Individuals, species, populations, communities, and ecosystems...what's the difference?
Have you ever heard the expression “you can’t tell the players without a program” and found it to be true? Sometimes you need background information, a list of the players, their titles or functions, definitions, explanations of interactions and rules to be able to understand a sporting event, a theatrical play or a game. The same is true for understanding the subtle but important differences among the various components that make up an ecosystem. Terms such as individual, population, species, community and ecosystem all represent distinct ecological levels and are not synonymous, interchangeable terms. Here is your brief guide or program to understanding these ecological players.
You are an individual, your pet cat is an individual, a moose in Canada is an individual, a coconut palm tree on an island in the Indian Ocean is an individual, a gray whale cruising in the Pacific Ocean is an individual, and a tapeworm living in the gut of a cow is an individual, as is the cow itself. An individual is one organism and is also one type of organism (e.g., human, cat, moose, palm tree, gray whale, tapeworm, or cow in our example). The type of organism is referred to as the species. There are many different definitions of the word species, but for now we’ll leave it simply that it is a unique type of organism. As a grammatical aside, note that the word “species” always ends in an “s”. Even if you are referring to just one type of organism, one species, it is a species; there is no such thing as a specie. That’s just one of those grammatical facts of life.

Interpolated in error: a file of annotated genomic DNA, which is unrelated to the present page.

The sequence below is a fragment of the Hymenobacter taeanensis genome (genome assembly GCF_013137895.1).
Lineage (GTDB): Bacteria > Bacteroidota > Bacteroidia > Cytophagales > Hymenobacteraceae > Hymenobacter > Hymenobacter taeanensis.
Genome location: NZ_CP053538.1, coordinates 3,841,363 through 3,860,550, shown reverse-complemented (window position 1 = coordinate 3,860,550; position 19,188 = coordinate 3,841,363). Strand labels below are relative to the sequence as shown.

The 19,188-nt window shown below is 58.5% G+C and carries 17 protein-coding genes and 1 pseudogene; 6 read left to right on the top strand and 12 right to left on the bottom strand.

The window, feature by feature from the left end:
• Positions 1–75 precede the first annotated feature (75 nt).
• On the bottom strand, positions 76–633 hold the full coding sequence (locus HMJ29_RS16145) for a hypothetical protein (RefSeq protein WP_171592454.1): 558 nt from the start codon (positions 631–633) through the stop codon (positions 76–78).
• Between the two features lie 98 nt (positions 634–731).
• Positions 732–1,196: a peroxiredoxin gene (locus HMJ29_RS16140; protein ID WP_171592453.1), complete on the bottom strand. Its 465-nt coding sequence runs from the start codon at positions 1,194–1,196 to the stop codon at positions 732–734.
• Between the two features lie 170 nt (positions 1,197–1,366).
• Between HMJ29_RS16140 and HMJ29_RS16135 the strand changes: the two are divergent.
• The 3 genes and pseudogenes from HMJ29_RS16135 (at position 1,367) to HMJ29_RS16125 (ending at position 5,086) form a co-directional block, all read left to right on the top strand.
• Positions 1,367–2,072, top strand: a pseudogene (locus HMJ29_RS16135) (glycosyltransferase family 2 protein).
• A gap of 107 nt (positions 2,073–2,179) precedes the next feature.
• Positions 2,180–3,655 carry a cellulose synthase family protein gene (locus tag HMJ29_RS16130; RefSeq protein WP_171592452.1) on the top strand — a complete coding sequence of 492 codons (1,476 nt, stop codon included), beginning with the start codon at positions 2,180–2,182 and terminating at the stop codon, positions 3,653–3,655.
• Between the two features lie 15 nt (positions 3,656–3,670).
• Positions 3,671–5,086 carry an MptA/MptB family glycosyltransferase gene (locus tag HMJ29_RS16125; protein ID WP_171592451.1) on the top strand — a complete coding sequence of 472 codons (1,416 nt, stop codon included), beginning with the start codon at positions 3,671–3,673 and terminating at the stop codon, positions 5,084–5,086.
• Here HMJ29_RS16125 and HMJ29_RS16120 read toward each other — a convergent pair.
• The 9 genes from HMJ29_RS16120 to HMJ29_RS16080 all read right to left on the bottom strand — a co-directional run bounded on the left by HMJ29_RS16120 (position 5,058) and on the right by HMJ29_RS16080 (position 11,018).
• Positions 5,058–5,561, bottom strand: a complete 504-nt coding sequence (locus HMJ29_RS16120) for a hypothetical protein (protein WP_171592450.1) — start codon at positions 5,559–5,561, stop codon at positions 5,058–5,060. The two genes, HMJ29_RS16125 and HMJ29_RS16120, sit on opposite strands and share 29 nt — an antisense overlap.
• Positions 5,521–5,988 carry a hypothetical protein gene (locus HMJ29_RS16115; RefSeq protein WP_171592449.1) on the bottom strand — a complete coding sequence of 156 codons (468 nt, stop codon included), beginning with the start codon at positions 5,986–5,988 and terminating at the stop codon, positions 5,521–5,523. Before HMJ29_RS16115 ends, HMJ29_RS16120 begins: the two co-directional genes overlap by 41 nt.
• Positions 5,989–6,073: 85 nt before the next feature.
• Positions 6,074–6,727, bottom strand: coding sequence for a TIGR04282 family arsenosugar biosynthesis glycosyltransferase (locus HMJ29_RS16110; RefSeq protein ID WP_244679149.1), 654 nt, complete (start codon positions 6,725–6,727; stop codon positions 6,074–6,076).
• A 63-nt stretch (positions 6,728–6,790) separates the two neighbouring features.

Each species that has been studied and described by scientists has been given a two-part name, their binomial or scientific name, that uniquely identifies it (e.g., humans = Homo sapiens; domestic cats = Felis catus; moose = Alces alces; coconut palms = Cocos nucifera; gray whales = Eschrichtius robustus; cow tapeworms = Taenia saginata; and domestic cows = Bos primigenius). The power or value of the scientific name is that it makes clear what type of organism you are talking about. Since only one type of organism in the entire world has that unique name, it makes for much clearer communication and understanding than using common names. If you are talking about a gopher, for example, just using its common name like this, you might be referring to a type of mammal that lives underground, a type of snake, or even a type of tortoise, depending on what part of the country you are in.
If you refer to the gopher Gopherus polyphemus, you are talking only about the gopher tortoise.
So what’s a population? It’s a group of individuals that all belong to the same species. Populations are geographically based; they live in a particular area. But the size or scale of that area can be variable – we can talk about the human population in a city, a state, a country or a hemisphere. Or we can talk about the population of palm trees on just one island in the Indian Ocean, or on all of the islands that make up the Republic of Seychelles, or all of the islands in the Indian Ocean. The person studying or writing about the population gets to decide what scale to use, what is most appropriate for what they want to study or explain. That’s one of the exciting things about science – there’s a lot of freedom in defining the scope and scale of your project, but that means it is also important to explain clearly what scale you are using.